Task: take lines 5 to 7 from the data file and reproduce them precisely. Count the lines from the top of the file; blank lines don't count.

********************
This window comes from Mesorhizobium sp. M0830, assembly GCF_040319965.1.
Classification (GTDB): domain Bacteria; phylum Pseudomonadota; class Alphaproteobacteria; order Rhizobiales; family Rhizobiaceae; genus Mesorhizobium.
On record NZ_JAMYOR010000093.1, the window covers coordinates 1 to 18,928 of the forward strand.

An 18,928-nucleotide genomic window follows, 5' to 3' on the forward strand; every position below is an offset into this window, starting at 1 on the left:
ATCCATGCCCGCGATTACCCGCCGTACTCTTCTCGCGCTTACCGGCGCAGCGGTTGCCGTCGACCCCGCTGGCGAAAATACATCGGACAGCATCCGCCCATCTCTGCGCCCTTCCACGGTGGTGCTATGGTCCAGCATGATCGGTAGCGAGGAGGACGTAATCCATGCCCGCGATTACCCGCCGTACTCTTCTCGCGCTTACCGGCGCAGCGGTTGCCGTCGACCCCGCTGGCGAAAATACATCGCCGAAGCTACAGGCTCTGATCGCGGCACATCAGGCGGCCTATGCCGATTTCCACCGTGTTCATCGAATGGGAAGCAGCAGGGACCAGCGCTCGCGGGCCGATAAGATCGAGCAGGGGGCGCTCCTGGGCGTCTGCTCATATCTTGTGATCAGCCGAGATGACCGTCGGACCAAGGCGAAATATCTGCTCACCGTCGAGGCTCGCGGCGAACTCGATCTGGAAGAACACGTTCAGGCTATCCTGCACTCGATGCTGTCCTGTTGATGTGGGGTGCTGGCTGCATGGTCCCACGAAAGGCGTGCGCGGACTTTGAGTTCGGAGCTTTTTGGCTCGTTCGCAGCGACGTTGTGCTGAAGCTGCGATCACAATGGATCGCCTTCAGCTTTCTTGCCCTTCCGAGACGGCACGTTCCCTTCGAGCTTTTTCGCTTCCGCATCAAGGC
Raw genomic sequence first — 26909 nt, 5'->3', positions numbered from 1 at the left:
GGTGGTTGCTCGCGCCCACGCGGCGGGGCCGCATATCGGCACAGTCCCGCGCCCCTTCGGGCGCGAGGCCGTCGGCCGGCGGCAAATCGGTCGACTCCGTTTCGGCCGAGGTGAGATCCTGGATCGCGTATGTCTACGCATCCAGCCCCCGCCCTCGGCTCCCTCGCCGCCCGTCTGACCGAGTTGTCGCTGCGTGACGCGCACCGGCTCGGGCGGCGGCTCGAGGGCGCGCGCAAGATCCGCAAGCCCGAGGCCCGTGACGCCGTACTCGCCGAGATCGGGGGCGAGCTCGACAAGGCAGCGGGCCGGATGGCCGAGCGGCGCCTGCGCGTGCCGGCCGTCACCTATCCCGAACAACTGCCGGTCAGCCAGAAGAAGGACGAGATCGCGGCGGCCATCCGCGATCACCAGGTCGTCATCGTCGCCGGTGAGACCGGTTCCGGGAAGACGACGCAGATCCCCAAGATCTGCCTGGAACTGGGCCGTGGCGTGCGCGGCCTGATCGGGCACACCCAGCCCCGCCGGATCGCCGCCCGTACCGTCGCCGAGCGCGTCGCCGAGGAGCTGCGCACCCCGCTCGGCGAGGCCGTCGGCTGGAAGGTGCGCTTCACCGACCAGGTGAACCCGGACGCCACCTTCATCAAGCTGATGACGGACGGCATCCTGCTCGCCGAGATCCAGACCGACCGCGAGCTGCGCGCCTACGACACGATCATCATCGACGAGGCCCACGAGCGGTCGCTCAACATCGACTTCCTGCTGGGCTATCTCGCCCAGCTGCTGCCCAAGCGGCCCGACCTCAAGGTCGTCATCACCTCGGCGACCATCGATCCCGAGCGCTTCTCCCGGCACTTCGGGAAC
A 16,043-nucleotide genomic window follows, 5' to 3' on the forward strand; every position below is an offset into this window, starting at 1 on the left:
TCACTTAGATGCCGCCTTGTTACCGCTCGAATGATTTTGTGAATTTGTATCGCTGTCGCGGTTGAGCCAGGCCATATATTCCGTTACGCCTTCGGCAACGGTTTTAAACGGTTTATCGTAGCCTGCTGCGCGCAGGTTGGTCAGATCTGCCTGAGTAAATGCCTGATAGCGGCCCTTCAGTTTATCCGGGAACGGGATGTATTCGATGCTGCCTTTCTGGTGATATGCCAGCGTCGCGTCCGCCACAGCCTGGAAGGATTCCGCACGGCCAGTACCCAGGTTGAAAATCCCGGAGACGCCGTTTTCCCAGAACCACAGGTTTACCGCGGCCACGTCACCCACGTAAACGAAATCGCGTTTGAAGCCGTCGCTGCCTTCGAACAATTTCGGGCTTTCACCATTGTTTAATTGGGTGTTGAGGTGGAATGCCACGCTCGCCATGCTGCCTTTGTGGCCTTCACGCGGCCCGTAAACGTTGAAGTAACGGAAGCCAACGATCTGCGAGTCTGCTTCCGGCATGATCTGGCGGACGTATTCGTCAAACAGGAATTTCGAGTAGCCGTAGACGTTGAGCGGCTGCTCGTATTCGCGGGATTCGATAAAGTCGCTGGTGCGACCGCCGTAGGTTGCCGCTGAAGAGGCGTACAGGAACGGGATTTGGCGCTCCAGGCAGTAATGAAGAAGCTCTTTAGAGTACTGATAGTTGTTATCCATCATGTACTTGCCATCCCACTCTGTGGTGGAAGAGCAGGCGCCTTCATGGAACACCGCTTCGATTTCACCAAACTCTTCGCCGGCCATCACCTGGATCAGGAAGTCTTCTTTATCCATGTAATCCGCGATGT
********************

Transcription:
ATCCATGCCCGCGATTACCCGCCGTACTCTTCTCGCGCTTACCGGCGCAGCGGTTGCCGTCGACCCCGCTGGCGAAAATACATCGGACAGCATCCGCCCATCTCTGCGCCCTTCCACGGTGGTGCTATGGTCCAGCATGATCGGTAGCGAGGAGGACGTAATCCATGCCCGCGATTACCCGCCGTACTCTTCTCGCGCTTACCGGCGCAGCGGTTGCCGTCGACCCCGCTGGCGAAAATACATCGCCGAAGCTACAGGCTCTGATCGCGGCACATCAGGCGGCCTATGCCGATTTCCACCGTGTTCATCGAATGGGAAGCAGCAGGGACCAGCGCTCGCGGGCCGATAAGATCGAGCAGGGGGCGCTCCTGGGCGTCTGCTCATATCTTGTGATCAGCCGAGATGACCGTCGGACCAAGGCGAAATATCTGCTCACCGTCGAGGCTCGCGGCGAACTCGATCTGGAAGAACACGTTCAGGCTATCCTGCACTCGATGCTGTCCTGTTGATGTGGGGTGCTGGCTGCATGGTCCCACGAAAGGCGTGCGCGGACTTTGAGTTCGGAGCTTTTTGGCTCGTTCGCAGCGACGTTGTGCTGAAGCTGCGATCACAATGGATCGCCTTCAGCTTTCTTGCCCTTCCGAGACGGCACGTTCCCTTCGAGCTTTTTCGCTTCCGCATCAAGGC
Raw genomic sequence first — 26909 nt, 5'->3', positions numbered from 1 at the left:
GGTGGTTGCTCGCGCCCACGCGGCGGGGCCGCATATCGGCACAGTCCCGCGCCCCTTCGGGCGCGAGGCCGTCGGCCGGCGGCAAATCGGTCGACTCCGTTTCGGCCGAGGTGAGATCCTGGATCGCGTATGTCTACGCATCCAGCCCCCGCCCTCGGCTCCCTCGCCGCCCGTCTGACCGAGTTGTCGCTGCGTGACGCGCACCGGCTCGGGCGGCGGCTCGAGGGCGCGCGCAAGATCCGCAAGCCCGAGGCCCGTGACGCCGTACTCGCCGAGATCGGGGGCGAGCTCGACAAGGCAGCGGGCCGGATGGCCGAGCGGCGCCTGCGCGTGCCGGCCGTCACCTATCCCGAACAACTGCCGGTCAGCCAGAAGAAGGACGAGATCGCGGCGGCCATCCGCGATCACCAGGTCGTCATCGTCGCCGGTGAGACCGGTTCCGGGAAGACGACGCAGATCCCCAAGATCTGCCTGGAACTGGGCCGTGGCGTGCGCGGCCTGATCGGGCACACCCAGCCCCGCCGGATCGCCGCCCGTACCGTCGCCGAGCGCGTCGCCGAGGAGCTGCGCACCCCGCTCGGCGAGGCCGTCGGCTGGAAGGTGCGCTTCACCGACCAGGTGAACCCGGACGCCACCTTCATCAAGCTGATGACGGACGGCATCCTGCTCGCCGAGATCCAGACCGACCGCGAGCTGCGCGCCTACGACACGATCATCATCGACGAGGCCCACGAGCGGTCGCTCAACATCGACTTCCTGCTGGGCTATCTCGCCCAGCTGCTGCCCAAGCGGCCCGACCTCAAGGTCGTCATCACCTCGGCGACCATCGATCCCGAGCGCTTCTCCCGGCACTTCGGGAAC